Social factors such as generational status, parental monitoring, and peer norms affected the timing of initial sexual activity differently in Latinas and Latinos in the Healthy Passages study.
Generational Status and Social Factors Predicting Initiation of Partnered Sexual Activity Among Latino/a Youth
Published in: Health Psychology, 2016
Posted on RAND.org on December 09, 2016
- Among Latino/a youth, what are the associations between sexual intercourse initiation and generational status (i.e., being in the first, second, or third generation in the United States)?
- How do early parenting and peer influences relate to that timing?
OBJECTIVE: Examine the longitudinal association of generational status (first = child and parent born outside the United States; second = child born in the United States, parent born outside the United States; third = child and parent born in the United States) and parent and peer social factors considered in 5th grade with subsequent oral, vaginal, and anal intercourse initiation by 7th and 10th grade among Latino/a youth. METHOD: Using data from Latino/a participants (N = 1,790) in the Healthy Passages™ study, the authors measured generational status (first = 18.4%, second = 57.3%, third-generation = 24.3%) and parental (i.e., monitoring, involvement, nurturance) and peer (i.e., friendship quality, social interaction, peer norms) influences in 5th grade and oral, vaginal, and anal intercourse initiation by 7th and 10th (retention = 89%) grade. RESULTS: Among girls, parental monitoring, social interaction, friendship quality, and peer norms predicted sexual initiation. Among boys, parental involvement, social interaction, and peer norms predicted sexual initiation (ps < .05). When ≥1 friend was perceived to have initiated sexual intercourse, third-generation Latinas were more than twice as likely as first- and second-generation Latinas (ps < .05) to initiate vaginal intercourse by 10th grade and almost 5 times as likely as first-generation Latinas to initiate oral intercourse by 7th grade. CONCLUSIONS: Among Latina youth, generational status play a role in social influences on vaginal and oral intercourse initiation. Moreover, Latinas and Latinos differ in which social influences predict sexual intercourse initiation. Preventive efforts for Latino/a youth may need to differ by gender and generational status.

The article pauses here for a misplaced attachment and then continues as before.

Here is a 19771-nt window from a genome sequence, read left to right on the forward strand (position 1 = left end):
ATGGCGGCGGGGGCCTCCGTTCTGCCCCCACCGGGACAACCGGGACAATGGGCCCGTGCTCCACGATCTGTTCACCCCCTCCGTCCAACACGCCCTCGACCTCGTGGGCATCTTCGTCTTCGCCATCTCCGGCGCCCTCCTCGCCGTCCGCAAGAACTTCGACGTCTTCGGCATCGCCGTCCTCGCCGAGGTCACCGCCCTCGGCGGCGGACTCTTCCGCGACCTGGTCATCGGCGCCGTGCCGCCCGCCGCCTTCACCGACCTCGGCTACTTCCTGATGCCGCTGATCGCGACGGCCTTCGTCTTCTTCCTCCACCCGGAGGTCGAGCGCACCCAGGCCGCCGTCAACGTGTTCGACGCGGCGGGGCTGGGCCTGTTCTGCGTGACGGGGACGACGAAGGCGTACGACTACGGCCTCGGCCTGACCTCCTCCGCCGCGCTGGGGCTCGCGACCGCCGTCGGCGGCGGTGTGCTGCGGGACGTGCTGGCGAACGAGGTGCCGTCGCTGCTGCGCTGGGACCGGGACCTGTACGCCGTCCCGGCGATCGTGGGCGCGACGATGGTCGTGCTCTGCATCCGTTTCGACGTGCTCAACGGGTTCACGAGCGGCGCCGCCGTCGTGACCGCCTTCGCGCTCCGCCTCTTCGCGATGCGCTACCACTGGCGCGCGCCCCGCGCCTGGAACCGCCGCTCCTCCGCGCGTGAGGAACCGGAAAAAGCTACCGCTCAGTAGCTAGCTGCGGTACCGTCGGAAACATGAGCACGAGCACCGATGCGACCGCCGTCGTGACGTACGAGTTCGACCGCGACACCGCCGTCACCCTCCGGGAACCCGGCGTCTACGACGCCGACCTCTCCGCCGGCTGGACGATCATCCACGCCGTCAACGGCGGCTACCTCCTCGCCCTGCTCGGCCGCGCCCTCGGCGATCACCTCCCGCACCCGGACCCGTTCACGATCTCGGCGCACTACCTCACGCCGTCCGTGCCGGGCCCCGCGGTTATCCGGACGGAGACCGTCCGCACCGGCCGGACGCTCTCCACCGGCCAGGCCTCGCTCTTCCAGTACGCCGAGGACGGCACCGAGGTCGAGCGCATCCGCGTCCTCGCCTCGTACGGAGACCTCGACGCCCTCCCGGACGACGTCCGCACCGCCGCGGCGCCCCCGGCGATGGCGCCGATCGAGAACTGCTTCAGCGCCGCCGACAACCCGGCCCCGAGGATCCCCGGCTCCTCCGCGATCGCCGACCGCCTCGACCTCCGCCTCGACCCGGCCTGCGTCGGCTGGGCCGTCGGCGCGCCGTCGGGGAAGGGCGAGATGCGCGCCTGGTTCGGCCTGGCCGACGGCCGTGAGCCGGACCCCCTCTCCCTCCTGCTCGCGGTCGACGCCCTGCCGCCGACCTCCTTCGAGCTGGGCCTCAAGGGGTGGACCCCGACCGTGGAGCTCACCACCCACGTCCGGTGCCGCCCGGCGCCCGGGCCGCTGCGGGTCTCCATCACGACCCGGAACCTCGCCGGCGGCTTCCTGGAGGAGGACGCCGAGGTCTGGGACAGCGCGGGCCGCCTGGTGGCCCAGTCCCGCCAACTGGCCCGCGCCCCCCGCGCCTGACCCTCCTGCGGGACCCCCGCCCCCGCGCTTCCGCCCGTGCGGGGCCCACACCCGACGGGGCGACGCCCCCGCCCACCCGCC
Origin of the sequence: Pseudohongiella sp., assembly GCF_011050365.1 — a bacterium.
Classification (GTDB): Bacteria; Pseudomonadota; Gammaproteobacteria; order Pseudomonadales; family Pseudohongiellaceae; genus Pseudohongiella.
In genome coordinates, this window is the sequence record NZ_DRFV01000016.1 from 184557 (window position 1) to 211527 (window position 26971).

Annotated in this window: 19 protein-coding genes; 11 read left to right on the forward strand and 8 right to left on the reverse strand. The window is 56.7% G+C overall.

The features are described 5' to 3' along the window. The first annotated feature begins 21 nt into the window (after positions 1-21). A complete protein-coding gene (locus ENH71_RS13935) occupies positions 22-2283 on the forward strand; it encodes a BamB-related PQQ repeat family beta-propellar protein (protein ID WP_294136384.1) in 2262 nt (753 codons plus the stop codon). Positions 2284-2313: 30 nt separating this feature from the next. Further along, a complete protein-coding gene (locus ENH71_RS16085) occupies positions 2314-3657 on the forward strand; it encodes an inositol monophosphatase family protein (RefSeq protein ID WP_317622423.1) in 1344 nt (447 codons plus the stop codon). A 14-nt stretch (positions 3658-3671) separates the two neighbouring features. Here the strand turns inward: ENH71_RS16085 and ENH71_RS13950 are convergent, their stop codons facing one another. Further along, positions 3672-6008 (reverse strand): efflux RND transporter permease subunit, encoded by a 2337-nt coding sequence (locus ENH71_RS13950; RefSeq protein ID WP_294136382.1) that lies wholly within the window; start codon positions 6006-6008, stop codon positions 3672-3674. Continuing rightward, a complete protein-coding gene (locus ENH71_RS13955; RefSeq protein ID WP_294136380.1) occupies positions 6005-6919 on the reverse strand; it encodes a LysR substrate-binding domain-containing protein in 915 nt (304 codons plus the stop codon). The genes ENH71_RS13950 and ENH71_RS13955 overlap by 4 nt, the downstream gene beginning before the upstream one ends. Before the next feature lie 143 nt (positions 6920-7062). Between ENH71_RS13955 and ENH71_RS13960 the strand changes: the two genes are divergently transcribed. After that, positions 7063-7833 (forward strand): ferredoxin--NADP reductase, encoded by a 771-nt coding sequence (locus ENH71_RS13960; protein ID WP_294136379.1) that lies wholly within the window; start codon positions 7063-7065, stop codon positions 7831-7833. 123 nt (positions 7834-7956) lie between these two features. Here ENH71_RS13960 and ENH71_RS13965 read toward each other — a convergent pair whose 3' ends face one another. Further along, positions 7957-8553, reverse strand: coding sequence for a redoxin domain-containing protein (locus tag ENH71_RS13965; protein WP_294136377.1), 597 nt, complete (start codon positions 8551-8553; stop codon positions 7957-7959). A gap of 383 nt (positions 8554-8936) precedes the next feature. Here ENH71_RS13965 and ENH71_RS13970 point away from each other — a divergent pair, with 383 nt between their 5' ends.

- Parental monitoring (control, supervision) was associated with girls' initiation of vaginal intercourse by 7th grade, but parental involvement (in activities and communication of life issues) was associated with boys' initiation of oral intercourse by 10th grade.
- Peer influences and norms were associated with both boys' and girls' initiation of sexual intercourse across all generational status groups.
- Timing of sexual intercourse initiation was most strongly related to peer norms and neighborhood social interaction among third-generation Latina girls.
- Oral intercourse initiation by 7th grade may have served as a "gateway" to vaginal intercourse by 10th grade among third-generation Latina girls.
- Efforts to delay initiation of sexual activity should address peer norms among close friends as well as positive parental relationships.
- Adolescents often think of nonvaginal intercourse as "not counting" as sexual initiation, therefore sex education efforts should include the range of sexual activities and the risks they entail.